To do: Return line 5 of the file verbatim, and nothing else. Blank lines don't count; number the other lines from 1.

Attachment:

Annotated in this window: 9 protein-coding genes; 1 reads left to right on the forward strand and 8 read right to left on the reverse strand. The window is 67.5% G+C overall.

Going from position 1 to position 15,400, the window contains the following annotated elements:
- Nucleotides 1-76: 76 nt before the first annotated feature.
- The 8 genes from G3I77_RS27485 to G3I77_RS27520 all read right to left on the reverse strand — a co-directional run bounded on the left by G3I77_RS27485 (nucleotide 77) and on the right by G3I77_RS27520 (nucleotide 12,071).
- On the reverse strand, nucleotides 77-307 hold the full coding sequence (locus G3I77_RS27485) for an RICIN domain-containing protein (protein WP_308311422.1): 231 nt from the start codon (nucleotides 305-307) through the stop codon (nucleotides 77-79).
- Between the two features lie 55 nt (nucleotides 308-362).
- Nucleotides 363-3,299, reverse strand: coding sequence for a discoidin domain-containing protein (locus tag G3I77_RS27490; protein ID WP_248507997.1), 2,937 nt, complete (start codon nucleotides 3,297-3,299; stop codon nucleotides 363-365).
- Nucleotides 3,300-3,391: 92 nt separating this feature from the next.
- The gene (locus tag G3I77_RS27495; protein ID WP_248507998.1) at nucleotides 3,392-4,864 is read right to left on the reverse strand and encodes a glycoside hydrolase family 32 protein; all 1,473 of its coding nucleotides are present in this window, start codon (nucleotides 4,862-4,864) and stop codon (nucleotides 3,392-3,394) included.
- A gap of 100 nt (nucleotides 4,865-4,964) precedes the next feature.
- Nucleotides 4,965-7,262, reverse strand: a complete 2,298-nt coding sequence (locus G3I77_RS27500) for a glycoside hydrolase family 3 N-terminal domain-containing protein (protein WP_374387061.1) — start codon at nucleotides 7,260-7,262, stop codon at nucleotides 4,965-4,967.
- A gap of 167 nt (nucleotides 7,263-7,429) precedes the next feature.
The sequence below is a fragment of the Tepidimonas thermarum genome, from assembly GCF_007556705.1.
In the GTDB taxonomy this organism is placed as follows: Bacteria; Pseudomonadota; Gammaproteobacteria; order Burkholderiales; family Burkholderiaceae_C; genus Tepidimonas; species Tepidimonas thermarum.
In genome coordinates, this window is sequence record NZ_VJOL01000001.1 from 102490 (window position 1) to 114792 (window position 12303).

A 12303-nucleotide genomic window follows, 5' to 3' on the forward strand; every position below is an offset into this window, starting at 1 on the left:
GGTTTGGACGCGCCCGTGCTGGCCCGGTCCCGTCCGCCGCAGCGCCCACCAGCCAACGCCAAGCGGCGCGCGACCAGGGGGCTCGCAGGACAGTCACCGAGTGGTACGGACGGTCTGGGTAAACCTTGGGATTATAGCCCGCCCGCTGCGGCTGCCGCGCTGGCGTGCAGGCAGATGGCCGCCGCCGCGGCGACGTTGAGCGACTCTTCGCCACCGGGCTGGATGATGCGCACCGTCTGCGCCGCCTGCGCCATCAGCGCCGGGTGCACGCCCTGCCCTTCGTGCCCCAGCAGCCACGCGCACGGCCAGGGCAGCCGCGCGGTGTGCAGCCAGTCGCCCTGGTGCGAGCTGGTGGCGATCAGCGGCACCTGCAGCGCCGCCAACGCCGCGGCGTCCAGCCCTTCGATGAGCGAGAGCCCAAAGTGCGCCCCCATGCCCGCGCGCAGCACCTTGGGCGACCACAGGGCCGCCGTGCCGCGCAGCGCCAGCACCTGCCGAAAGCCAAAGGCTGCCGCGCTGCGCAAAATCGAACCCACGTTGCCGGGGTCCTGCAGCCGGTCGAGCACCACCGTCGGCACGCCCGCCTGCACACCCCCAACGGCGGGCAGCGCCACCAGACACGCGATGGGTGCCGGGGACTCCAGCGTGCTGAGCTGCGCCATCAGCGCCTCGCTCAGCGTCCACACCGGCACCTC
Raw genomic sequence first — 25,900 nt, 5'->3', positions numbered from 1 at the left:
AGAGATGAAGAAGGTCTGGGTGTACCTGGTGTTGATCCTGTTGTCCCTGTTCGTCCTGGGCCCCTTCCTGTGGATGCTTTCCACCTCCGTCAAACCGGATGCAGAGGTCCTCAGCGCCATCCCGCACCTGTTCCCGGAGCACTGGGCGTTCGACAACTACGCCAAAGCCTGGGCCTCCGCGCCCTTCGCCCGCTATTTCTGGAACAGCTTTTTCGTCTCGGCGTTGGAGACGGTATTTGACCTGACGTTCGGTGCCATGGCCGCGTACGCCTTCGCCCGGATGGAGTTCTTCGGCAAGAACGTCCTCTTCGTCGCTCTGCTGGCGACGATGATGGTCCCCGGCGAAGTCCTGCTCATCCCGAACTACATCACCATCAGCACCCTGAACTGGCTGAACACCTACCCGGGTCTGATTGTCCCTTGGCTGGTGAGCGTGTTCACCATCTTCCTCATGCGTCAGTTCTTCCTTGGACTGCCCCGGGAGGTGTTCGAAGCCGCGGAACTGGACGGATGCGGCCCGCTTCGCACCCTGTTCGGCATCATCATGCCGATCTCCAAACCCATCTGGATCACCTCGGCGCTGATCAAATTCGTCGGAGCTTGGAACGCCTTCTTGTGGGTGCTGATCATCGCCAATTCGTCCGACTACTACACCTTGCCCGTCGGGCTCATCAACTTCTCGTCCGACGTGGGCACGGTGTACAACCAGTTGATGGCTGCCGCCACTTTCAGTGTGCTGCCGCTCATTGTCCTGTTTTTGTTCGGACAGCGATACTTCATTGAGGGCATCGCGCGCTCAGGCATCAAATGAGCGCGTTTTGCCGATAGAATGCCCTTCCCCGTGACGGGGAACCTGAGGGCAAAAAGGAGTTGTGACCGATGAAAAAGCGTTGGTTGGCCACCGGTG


- On the reverse strand, nucleotides 77-307 hold the full coding sequence (locus G3I77_RS27485) for an RICIN domain-containing protein (protein WP_308311422.1): 231 nt from the start codon (nucleotides 305-307) through the stop codon (nucleotides 77-79).